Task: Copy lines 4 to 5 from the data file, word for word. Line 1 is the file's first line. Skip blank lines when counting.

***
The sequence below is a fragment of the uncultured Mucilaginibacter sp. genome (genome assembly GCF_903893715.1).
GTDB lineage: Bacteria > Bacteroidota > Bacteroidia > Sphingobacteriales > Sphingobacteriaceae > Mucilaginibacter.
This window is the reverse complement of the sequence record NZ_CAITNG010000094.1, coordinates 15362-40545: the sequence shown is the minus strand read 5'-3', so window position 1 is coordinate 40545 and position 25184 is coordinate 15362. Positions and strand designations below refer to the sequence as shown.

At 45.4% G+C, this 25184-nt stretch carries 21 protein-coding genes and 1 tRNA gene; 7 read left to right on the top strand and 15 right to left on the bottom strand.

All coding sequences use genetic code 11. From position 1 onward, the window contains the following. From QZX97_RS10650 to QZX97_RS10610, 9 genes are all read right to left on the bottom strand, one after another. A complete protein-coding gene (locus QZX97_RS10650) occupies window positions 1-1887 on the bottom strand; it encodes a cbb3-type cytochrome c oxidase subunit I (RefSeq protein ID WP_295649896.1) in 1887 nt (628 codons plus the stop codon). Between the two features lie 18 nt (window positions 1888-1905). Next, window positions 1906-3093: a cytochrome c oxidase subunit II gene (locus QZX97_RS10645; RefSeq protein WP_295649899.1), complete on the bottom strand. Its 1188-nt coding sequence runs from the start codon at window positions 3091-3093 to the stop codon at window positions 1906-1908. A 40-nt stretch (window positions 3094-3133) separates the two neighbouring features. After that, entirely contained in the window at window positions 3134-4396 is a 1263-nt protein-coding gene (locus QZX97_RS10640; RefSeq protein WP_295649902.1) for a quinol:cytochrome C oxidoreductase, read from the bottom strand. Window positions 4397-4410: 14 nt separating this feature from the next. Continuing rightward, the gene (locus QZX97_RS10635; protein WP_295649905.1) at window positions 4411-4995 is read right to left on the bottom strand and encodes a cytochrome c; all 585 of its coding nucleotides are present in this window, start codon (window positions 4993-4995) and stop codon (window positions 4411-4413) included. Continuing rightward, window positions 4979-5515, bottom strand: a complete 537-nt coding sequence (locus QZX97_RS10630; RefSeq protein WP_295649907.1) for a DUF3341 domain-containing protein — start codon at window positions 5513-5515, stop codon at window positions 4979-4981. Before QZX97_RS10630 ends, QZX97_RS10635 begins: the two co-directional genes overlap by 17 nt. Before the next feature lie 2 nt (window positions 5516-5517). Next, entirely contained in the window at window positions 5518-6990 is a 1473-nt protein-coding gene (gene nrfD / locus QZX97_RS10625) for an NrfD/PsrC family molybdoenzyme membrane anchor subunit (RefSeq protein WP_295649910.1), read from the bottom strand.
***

At 45.4% G+C, this 25184-nt stretch carries 21 protein-coding genes and 1 tRNA gene; 7 read left to right on the top strand and 15 right to left on the bottom strand.

All coding sequences use genetic code 11. From position 1 onward, the window contains the following. From QZX97_RS10650 to QZX97_RS10610, 9 genes are all read right to left on the bottom strand, one after another. A complete protein-coding gene (locus QZX97_RS10650) occupies window positions 1-1887 on the bottom strand; it encodes a cbb3-type cytochrome c oxidase subunit I (RefSeq protein ID WP_295649896.1) in 1887 nt (628 codons plus the stop codon). Between the two features lie 18 nt (window positions 1888-1905). Next, window positions 1906-3093: a cytochrome c oxidase subunit II gene (locus QZX97_RS10645; RefSeq protein WP_295649899.1), complete on the bottom strand. Its 1188-nt coding sequence runs from the start codon at window positions 3091-3093 to the stop codon at window positions 1906-1908. A 40-nt stretch (window positions 3094-3133) separates the two neighbouring features. After that, entirely contained in the window at window positions 3134-4396 is a 1263-nt protein-coding gene (locus QZX97_RS10640; RefSeq protein WP_295649902.1) for a quinol:cytochrome C oxidoreductase, read from the bottom strand. Window positions 4397-4410: 14 nt separating this feature from the next. Continuing rightward, the gene (locus QZX97_RS10635; protein WP_295649905.1) at window positions 4411-4995 is read right to left on the bottom strand and encodes a cytochrome c; all 585 of its coding nucleotides are present in this window, start codon (window positions 4993-4995) and stop codon (window positions 4411-4413) included. Continuing rightward, window positions 4979-5515, bottom strand: a complete 537-nt coding sequence (locus QZX97_RS10630; RefSeq protein WP_295649907.1) for a DUF3341 domain-containing protein — start codon at window positions 5513-5515, stop codon at window positions 4979-4981. Before QZX97_RS10630 ends, QZX97_RS10635 begins: the two co-directional genes overlap by 17 nt. Before the next feature lie 2 nt (window positions 5516-5517). Next, entirely contained in the window at window positions 5518-6990 is a 1473-nt protein-coding gene (gene nrfD / locus QZX97_RS10625) for an NrfD/PsrC family molybdoenzyme membrane anchor subunit (RefSeq protein WP_295649910.1), read from the bottom strand.